Federal law states that every four years, after the general election, Congress shall meet in a joint session in order to certify the vote count of the Electoral College and officially name the incoming president. In typical years, this comes after the outgoing president has conceded the race, and is used as a photo-op for the president-elect and vice president-elect, as well as their supporters in Congress. This year, on the other hand, it comes after weeks of unproven voter fraud allegations from supporters of President Trump, claiming that the election was “stolen”.
After all voter fraud allegations were thrown out in court due to lack of evidence, over 100 Republican lawmakers announced that they would object to the Electoral College vote count during the joint session of Congress. It was clear that this would not be enough to overturn the election results, so President Trump asked Vice President Pence to overturn the election results himself, something which the Vice President has no authority to do. Pence published a statement this morning explaining that though he agrees with the President’s concerns about the election results, he cannot constitutionally overturn the results himself.
Prior to the beginning of the certification process in Congress, President Trump held a rally in Washington, DC, where he claimed that if Vice President Pence did the “right thing,” he would be given another term.
The certification process began at 1:00 pm today, and though the vote counts from Alabama and Alaska-both states that voted for President Trump-were accepted with no issue, the first challenge came with the announcement of the vote in Arizona. This prompted a separation of the House of Representatives and Senate to enter debate on the issue. Soon after, protesters outside the Capitol began to break through barriers and storm the steps of the Capitol building. As crowds began to gather on the steps, others forced their way into the building, some breaking windows and climbing through them to enter.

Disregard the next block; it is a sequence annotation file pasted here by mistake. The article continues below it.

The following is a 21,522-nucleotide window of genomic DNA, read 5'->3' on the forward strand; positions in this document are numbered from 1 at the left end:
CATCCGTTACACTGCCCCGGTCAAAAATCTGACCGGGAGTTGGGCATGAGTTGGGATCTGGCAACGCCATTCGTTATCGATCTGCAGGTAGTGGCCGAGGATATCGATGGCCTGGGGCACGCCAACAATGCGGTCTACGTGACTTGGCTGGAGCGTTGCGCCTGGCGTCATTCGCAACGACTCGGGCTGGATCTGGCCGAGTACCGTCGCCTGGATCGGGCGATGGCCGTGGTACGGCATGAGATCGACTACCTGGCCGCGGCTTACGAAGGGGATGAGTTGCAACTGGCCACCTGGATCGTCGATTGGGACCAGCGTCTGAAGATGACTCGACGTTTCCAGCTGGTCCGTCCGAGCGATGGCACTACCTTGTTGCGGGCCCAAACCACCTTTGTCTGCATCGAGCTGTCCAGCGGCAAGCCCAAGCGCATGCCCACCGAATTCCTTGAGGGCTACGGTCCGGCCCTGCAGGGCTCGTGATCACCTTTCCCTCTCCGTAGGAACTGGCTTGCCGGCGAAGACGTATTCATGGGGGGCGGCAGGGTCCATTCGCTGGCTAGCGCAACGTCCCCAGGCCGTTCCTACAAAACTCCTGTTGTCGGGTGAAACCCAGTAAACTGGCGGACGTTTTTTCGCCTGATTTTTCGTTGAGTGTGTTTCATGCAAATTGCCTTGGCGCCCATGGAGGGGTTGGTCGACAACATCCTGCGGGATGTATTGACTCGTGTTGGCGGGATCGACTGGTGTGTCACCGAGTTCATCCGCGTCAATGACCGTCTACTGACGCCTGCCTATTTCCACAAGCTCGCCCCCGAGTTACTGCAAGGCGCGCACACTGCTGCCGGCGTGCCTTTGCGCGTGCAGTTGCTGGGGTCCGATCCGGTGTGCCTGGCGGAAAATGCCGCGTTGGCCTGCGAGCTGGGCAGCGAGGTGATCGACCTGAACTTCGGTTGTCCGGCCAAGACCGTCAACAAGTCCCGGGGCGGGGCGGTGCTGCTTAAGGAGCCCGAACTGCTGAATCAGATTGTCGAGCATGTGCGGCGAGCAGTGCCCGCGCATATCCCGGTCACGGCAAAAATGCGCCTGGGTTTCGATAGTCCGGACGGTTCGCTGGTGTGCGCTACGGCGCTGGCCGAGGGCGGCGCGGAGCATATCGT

As rioters made their way through the building-many wearing Trump campaign memorabilia or carrying Confederate flags-lawmakers were sent into lockdown in their offices and instructed to wait until they were able to safely evacuate. Representatives were even given gas masks to protect themselves from tear gas that was deployed inside in an attempt to disperse rioters. One rioter, whose identity has not been released, was shot inside the Capitol and was brought to a local hospital where she has since passed away. Several law enforcement officers were also injured.
Mayor Muriel Bowser of Washington, DC set a curfew for the city of 6:00 pm, before asking for assistance of the National Guard and defense from neighboring states. After the curfew went into effect, law enforcement officers were able to secure the Capitol building, and Congress has resumed debate on the acceptance of Arizona’s 11 electoral votes. Members of Congress expect the certification to be finished tonight.